If the Michiganm Seller's Disclosure statement is unsigned, then does that make the purchase agreement null & void?

Asked by debrakimball, Grand Rapids, MI Fri Dec 14, 2012

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Pam Bava, Agent, Rochester, MI
Mon Dec 17, 2012
Was the house bank owned. If the seller has not lived in the home it probably won't be signed. They do not have an obligation to fill it out or sign it.
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Sellers were living in the home at the time of purchase agreement; it was NOT bank owned.
Flag Mon Dec 17, 2012
Grhomes Kirk, Home Buyer, Kentwood, MI
Sat Dec 15, 2012
No. I will help you if you are not working with anybody else.

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Elvin Carroll, Agent, Grand Rapids, MI
Sat Dec 15, 2012
No, not at all. The purchase agreement is where the meeting of the minds between buyer and seller take place.
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Mack McCoy, Agent, Seattle, WA
Fri Dec 14, 2012
No. In Michigan specifically . . .

565.964 Transfer not invalidated by noncompliance.
Sec. 14. A transfer subject to this act shall not be invalidated solely because of the failure of any person to comply with a provision of this act.

It does make the purchase agreement VOIDABLE, meaning that the buyer has 72 hours after receipt of the disclosure to terminate the contract.

That is typical throughout the country, by the way.

To answer your question, Debra, and your response to Joe - the Seller's Disclosure doesn't matter in your case. What you want to do is terminate the contract based on your inspection, and your contract should provide the means to do so. However - in many states, escrow companies are requiring that the seller agree to a rescission of the contract, because escrow companies don't want to be on the hook for interpreting the contract one way, returning your earnest money, and then getting sued by the seller.

Call your agent tomorrow, and ask how you're going to get out of this. If you don't get a satisfactory answer, then call the escrow company on Monday morning, and if that doesn't get you the answer you want, call an attorney.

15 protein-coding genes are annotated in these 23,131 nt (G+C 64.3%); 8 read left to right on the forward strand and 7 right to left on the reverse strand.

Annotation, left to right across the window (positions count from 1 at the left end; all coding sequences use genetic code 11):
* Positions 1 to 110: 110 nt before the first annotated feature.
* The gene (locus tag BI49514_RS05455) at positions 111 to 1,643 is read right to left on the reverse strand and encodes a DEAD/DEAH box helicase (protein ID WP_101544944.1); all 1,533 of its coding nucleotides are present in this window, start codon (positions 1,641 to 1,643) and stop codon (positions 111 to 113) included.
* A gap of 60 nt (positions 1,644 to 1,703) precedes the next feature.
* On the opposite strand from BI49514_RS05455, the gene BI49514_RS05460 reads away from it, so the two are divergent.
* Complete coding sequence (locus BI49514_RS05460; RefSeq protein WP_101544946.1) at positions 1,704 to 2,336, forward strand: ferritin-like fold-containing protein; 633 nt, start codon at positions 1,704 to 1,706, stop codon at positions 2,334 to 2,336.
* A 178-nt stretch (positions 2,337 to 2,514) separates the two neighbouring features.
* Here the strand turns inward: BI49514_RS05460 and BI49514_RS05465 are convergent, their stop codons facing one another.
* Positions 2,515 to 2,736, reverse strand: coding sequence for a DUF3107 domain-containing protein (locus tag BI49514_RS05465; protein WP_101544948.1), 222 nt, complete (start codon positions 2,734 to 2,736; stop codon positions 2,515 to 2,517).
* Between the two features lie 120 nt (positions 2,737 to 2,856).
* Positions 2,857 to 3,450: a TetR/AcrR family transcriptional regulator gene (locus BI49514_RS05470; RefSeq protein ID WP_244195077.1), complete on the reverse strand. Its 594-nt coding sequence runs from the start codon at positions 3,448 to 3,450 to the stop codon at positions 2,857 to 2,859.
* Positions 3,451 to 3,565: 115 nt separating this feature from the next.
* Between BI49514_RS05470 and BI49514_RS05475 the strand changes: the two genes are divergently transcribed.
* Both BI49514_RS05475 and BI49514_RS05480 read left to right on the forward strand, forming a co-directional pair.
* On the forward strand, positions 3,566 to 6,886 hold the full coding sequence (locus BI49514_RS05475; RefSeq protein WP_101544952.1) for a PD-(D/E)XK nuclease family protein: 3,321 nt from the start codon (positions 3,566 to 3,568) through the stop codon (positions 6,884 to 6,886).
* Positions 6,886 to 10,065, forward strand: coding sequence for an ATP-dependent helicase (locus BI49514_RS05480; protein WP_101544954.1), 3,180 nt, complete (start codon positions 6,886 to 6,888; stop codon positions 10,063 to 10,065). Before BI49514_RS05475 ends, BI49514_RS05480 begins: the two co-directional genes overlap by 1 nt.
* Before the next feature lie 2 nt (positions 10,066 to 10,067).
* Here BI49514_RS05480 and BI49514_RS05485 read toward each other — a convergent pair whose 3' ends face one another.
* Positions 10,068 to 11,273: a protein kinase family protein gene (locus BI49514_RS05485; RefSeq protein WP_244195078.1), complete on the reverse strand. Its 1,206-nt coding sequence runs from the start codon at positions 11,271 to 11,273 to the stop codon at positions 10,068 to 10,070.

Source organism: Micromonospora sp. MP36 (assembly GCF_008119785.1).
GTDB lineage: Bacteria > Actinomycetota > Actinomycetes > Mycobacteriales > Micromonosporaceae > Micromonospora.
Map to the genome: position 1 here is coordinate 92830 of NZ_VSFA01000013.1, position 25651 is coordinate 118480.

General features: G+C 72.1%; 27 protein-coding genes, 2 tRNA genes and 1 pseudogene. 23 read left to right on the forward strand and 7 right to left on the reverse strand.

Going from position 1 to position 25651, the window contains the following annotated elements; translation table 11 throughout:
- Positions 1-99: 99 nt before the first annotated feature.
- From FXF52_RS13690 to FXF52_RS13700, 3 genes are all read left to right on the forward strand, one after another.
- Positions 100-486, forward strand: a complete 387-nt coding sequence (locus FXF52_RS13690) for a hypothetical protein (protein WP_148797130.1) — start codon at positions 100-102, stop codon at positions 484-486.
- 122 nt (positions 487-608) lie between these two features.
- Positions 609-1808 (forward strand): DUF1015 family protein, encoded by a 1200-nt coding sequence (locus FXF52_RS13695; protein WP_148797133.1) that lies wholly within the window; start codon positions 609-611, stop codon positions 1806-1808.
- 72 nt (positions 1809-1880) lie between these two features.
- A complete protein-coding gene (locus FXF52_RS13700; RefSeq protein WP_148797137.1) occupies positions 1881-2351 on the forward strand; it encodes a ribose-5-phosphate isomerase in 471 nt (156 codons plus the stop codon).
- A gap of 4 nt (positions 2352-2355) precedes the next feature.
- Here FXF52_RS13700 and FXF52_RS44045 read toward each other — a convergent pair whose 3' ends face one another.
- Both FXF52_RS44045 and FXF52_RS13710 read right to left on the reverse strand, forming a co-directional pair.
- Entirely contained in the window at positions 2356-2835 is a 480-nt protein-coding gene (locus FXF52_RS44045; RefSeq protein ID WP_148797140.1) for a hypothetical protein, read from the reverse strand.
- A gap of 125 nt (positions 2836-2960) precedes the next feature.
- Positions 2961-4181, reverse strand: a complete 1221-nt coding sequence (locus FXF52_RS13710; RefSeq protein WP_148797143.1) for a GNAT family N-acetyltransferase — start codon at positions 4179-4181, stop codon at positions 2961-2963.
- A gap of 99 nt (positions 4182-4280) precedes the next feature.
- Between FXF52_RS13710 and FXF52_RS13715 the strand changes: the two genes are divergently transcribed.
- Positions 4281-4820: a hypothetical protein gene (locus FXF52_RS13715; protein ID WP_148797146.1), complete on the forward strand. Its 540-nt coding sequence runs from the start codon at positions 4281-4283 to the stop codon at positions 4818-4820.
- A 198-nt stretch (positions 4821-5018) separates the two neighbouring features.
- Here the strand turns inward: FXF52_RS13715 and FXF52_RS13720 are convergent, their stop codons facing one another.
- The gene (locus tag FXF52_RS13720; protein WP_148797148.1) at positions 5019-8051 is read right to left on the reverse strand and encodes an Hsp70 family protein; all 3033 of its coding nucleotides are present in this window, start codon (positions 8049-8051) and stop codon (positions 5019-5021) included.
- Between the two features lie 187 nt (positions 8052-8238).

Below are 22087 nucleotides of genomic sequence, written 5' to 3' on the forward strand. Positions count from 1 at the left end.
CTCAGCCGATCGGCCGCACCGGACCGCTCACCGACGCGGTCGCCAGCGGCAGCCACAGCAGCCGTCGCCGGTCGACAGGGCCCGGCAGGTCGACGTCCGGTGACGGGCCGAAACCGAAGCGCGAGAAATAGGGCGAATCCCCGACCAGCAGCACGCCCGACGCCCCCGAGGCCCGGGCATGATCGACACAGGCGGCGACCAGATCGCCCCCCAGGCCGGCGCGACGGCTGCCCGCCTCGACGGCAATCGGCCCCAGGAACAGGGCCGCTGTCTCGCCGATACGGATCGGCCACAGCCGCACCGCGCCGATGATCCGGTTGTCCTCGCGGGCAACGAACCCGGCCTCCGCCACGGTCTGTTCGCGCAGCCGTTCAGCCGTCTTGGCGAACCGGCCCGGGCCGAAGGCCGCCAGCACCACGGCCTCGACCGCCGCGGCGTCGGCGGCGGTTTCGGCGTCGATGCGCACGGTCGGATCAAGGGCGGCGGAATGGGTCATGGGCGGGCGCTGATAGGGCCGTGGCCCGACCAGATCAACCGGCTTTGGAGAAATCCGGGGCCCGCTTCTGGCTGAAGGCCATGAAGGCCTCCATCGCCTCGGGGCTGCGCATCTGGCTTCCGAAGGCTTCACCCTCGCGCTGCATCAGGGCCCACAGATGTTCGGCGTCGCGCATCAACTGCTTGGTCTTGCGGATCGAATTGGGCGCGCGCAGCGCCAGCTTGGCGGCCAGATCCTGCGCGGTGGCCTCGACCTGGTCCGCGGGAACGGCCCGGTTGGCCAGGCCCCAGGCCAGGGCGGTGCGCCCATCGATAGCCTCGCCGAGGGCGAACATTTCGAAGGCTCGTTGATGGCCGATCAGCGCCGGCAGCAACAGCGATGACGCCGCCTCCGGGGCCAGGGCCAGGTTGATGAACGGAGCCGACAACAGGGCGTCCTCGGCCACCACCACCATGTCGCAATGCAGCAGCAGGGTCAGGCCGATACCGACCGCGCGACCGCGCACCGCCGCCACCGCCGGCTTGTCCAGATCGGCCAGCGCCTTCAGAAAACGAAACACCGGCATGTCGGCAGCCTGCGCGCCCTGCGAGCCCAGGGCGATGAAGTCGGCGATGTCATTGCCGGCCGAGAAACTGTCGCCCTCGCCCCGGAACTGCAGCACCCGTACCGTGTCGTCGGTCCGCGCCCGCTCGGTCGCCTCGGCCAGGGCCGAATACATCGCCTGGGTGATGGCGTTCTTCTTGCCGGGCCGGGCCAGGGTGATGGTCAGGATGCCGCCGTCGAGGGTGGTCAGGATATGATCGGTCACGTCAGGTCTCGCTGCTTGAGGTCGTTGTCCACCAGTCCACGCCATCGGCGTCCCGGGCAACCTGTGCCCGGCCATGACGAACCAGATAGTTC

All the best,
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So if we, as buyers, sign a purchase agreement with sellers disclosure statement that falsely represents the structural/foundation & home inspection has pictures of repairs that they have clearly not disclosed - then we have no recourse with escrow at title company? This is real estate fraud & the title company is complicit! Once the home inspection was done -- all deadlines were met all notification requirements & cancelled the purchase agreement. Question: So there is no standard of practice or requirement for the title company to return escrow in a situation where there is clear misrepresentation of the real estate property? No mortgage company would misrepresented real estate, especially in this economy. There was no rescission in the escrow contract because the sellers chose the title company -- so the buyers are SOL?
Flag Sat Dec 15, 2012
Joe Jovanovic, Agent, Grand Rapids, MI
Fri Dec 14, 2012
The question is unclear a bit. Every properly listed house should have a seller disclosure signed by seller at the time of listing the home. When an offer is put together, buyer should get signed seller disclosure within 72 hours. If disclosure has something in it that makes buyer to change his/her mind, buyer should rescind the contract immediately or wait until the home inspection is done. Inspection deadline is usualy 10 days and buyer need to address any issues he has with the disclosure. It really does not matter if the disclosure is or is not signed by any or both parties if the inspectio contingency is not utilized on time as described...
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Sellers submitted an unsigned Michigan Sellers Disclosure Statement along with a signed Purchasee Agreement. When home inspection was done, the certified inspector found foundation/structural problems that sellers had attempted to repair so we immediately rescinded the Purchase Agreement within all required timeframes. However, sellers would not sign mutual release agreement so the we could get our money back from the title company. We contacted the title company directly with above information & requested that our escrow be returned immediately but have received no response. How can the title company weasel out of this without ever getting a signed disclosure agreement? Should the state AG's office be contacted or the state insurance regulation agency? This is a total misrepresentation of real estate property and would prevent us from getting a mortgage!
Flag Fri Dec 14, 2012
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